Working as a reporter in India in the 1990s, Sonora Jha was intrigued by the paucity of coverage the media was devoting to the hundreds of thousands of farmers who were committing suicide in the nation's rural areas. While the numbers of dead have climbed to hundreds of thousands the coverage, even now, hasn't reflected the urgency.
Jha, of course, would leave her home country and eventually join Seattle University's faculty, but the farmers were never far from her mind. A few years ago, she decided it was time for their story to be told. Jha will read from her resulting book Foreign, and speak about the suicide epidemic among India's farmers at 6 p.m. on Thursday, Nov. 14 in Casey Commons.
Released this year to rave reviews, Foreign (Random House India) was five years in the making. With support from Mission and Ministry's Endowed Mission Fund, Jha visited several rural villages of India to speak with more than 50 relatives of farmers who had taken their own lives.
The research put her in touch with the economic factors and policies behind crisis. She also got a sense of why the suicides were receiving so little media attention. "Because of globalization and its effect on media, some of the more marginalized regional media had shut down and most of the newspapers [are now more] urban-focused."
Jha came away with more than enough information to write a book, but here's where the story about the story takes an unexpected turn.
While she originally set out to write an academic account of the crisis, the further she got into it, the more she realized that another mode of storytelling was needed. "The way the villagers were telling me the stories, it had a lyrical, sort of fable quality to it, and it started to feel like if I wanted to tell it in the same way I was receiving it, fiction was a better format." Jha also knew that as a fictionalized account the book would appeal to a broader audience, "so that people at the airport, for instance, would pick it up."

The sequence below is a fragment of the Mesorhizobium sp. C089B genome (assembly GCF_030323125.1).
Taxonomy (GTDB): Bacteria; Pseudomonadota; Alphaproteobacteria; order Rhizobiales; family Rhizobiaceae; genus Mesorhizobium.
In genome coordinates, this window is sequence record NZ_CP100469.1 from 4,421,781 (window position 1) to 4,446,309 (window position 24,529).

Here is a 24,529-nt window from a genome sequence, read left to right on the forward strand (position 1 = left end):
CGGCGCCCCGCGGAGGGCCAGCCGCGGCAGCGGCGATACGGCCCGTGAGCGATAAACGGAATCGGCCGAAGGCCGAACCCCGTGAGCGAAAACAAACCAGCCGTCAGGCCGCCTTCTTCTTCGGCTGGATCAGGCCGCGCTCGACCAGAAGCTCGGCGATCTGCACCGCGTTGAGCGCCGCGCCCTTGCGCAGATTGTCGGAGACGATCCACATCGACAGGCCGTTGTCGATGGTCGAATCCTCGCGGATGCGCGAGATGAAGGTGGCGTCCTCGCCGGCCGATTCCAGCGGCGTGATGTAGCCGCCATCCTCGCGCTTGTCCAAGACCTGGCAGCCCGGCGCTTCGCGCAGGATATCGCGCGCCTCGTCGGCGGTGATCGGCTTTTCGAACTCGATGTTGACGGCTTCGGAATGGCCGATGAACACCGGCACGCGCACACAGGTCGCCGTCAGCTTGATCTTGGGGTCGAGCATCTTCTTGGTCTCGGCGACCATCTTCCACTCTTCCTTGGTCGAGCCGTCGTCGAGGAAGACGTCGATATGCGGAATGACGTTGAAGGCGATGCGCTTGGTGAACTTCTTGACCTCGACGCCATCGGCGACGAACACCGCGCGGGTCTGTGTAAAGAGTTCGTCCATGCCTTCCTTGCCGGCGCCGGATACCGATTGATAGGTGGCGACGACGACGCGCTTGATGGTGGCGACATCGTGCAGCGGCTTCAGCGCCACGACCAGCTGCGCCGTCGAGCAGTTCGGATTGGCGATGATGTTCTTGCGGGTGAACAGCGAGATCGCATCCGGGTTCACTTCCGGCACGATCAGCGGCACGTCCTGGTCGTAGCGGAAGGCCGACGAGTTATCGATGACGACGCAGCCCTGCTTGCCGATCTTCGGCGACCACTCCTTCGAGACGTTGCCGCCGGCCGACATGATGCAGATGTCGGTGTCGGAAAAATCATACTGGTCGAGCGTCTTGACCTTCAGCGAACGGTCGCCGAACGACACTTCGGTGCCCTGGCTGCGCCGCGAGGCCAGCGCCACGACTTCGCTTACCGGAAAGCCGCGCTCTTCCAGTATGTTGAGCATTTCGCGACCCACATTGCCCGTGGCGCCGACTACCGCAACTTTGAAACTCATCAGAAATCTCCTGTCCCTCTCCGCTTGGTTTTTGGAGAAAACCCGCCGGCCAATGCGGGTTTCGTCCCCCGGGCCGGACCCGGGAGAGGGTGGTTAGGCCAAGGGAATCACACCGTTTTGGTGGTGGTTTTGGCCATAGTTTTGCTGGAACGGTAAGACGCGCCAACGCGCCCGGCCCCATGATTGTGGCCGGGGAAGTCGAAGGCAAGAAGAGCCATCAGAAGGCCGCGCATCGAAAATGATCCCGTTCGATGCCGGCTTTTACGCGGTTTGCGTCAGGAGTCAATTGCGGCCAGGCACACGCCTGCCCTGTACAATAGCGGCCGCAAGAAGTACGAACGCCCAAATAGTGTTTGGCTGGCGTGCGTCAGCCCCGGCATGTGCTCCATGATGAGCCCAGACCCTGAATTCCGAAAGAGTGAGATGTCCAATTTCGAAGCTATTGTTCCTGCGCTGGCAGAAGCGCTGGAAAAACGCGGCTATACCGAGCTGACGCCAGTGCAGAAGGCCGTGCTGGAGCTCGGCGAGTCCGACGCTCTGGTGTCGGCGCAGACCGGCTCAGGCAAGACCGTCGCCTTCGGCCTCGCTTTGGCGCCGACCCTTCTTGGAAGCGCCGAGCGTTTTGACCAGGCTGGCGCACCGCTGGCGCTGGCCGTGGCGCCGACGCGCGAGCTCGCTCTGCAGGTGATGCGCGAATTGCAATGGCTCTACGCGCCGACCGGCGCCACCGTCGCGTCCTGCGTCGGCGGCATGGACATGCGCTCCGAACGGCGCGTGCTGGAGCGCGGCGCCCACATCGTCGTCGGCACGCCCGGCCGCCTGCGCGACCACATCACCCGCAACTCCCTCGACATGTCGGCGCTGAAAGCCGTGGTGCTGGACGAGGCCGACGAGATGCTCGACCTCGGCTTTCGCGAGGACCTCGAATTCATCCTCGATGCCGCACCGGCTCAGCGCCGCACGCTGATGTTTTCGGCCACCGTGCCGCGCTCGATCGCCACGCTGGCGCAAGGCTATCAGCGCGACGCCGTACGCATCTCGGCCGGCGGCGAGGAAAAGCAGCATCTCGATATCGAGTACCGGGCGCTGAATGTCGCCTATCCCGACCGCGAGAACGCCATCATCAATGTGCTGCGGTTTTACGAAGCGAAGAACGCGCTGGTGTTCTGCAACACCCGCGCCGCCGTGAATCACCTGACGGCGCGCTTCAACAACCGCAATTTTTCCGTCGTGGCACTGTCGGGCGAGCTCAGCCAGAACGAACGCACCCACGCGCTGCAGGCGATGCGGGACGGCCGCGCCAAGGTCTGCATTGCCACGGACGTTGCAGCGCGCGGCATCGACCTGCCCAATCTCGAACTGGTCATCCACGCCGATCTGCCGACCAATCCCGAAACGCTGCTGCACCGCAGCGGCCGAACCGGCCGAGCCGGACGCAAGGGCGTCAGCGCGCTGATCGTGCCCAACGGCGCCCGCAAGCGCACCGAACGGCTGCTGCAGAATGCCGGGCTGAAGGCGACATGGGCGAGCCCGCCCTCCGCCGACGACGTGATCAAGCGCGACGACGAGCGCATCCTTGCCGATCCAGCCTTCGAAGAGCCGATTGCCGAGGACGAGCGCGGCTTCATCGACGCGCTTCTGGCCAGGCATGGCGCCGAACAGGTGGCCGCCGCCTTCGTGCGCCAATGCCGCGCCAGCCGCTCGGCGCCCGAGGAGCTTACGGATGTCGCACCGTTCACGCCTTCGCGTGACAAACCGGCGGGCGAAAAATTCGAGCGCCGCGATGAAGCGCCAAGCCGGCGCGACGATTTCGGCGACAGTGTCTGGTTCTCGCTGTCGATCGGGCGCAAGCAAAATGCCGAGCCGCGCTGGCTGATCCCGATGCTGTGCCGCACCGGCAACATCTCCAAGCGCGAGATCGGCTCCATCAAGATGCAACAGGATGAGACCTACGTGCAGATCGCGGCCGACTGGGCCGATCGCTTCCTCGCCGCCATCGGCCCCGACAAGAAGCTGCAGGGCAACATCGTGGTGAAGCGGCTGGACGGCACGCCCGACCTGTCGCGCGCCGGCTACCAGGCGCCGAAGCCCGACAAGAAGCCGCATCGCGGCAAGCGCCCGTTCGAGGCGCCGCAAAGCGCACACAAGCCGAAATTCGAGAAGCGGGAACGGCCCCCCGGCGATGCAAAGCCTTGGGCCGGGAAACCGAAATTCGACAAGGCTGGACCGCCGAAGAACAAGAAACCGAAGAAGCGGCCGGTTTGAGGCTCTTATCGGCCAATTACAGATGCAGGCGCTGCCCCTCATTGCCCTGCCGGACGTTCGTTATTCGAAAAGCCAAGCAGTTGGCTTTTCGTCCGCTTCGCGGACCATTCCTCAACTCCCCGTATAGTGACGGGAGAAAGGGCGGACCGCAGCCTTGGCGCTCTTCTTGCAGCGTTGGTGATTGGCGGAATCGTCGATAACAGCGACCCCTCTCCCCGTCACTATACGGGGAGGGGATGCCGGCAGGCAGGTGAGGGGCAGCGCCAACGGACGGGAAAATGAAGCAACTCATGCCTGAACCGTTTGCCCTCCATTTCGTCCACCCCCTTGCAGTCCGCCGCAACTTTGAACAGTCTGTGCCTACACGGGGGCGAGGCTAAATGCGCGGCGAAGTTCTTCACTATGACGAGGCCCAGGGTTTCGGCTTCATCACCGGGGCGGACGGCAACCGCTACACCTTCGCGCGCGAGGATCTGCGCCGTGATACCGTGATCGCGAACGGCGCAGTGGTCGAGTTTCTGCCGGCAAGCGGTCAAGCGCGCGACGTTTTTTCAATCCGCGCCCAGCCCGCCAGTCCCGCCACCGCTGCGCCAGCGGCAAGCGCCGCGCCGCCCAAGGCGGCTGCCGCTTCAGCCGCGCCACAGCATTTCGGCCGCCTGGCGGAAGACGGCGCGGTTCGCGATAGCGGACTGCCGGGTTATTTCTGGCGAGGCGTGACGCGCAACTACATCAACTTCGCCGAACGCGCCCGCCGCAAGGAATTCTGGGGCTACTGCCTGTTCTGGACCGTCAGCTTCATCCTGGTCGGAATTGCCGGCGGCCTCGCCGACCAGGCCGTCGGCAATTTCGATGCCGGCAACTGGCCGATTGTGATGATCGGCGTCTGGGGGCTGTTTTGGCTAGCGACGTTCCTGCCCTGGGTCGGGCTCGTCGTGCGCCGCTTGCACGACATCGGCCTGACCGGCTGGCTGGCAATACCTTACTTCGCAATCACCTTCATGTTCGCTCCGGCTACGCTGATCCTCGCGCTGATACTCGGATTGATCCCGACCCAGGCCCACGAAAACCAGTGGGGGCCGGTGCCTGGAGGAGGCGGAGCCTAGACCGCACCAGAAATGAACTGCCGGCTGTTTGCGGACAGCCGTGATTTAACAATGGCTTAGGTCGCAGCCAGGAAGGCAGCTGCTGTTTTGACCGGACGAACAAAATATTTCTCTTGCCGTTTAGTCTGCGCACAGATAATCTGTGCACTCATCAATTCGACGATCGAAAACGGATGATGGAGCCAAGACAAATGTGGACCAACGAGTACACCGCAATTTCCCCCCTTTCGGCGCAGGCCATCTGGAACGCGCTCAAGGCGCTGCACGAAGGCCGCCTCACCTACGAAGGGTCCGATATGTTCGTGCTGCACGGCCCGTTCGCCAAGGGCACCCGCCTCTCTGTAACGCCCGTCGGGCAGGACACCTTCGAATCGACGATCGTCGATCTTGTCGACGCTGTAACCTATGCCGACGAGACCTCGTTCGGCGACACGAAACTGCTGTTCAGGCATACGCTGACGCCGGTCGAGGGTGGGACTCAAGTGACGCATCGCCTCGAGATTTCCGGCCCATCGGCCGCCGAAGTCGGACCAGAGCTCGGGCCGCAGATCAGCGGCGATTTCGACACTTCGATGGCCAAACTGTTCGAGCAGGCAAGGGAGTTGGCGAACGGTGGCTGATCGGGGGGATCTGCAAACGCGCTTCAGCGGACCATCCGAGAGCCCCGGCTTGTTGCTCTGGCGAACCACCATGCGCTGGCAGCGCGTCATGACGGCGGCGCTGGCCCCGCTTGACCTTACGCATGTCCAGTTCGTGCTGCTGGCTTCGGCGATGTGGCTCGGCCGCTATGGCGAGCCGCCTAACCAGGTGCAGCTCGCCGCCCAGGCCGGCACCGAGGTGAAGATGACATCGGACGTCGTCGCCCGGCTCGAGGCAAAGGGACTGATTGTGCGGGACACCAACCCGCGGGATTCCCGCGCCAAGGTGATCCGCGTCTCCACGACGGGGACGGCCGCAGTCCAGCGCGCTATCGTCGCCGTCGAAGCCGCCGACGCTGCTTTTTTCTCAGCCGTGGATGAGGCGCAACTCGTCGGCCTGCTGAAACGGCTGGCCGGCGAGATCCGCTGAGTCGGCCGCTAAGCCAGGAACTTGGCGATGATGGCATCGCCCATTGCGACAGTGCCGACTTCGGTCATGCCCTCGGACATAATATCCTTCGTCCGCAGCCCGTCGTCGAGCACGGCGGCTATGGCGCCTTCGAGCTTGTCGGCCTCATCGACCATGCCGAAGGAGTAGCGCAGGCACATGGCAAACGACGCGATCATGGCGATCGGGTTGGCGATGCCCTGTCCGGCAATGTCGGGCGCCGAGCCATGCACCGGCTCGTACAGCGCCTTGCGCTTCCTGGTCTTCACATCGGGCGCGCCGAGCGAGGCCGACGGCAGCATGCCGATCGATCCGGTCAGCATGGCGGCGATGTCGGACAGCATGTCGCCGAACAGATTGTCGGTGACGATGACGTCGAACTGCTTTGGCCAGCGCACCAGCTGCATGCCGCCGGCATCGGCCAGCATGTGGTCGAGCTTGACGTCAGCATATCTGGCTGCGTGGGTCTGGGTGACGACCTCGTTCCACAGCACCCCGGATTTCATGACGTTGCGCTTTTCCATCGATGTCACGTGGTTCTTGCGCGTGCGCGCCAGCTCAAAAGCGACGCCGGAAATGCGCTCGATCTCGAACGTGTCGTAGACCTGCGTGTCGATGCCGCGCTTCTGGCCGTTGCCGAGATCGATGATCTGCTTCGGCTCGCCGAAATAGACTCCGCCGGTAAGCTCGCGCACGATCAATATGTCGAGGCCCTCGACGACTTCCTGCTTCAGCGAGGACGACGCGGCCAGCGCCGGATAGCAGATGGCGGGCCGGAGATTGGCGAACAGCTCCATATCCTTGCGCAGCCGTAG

This was Jha's first foray into the world of fiction. Though a voracious reader of literary fiction, she had never written something in the genre. "It was really, really hard for me, because I was trained in journalistic writing and then academic writing, and those are very different from fiction. I actually had to learn how to write fiction."
She went back to school, taking a number of classes at the nearby Hugo House. For the tenured associate professor of communication, being "the fool in the classroom," was something she hadn't experienced in a while, but "It felt good to push myself," she says, adding, "It's taught me to be a better journalism professor."
Foreign is the first book of Indian fiction written in English about the farmer suicides. Just as Jha hoped, the novel has been striking a chord with a broad audience. "So many readers-perfect strangers-have been tweeting about it and writing to me, saying, 'This really moved me.'"
Critics are taking notice, too. The novel is one of six books short-listed for the Shakti Bhatt First Book Award for 2013 and long-listed DSC Prize for South Asian Literature for 2013, two highly prestigious literary awards.
Jha is hoping the book will be published in the United States. But you don't have to wait for that to happen to get your copy. Just head to her Nov. 14 reading at which copies will be available for purchase (and signing). And if you can't make it to the event, Foreign is also available on Amazon.
You can read more about Foreign at Sonora Jha.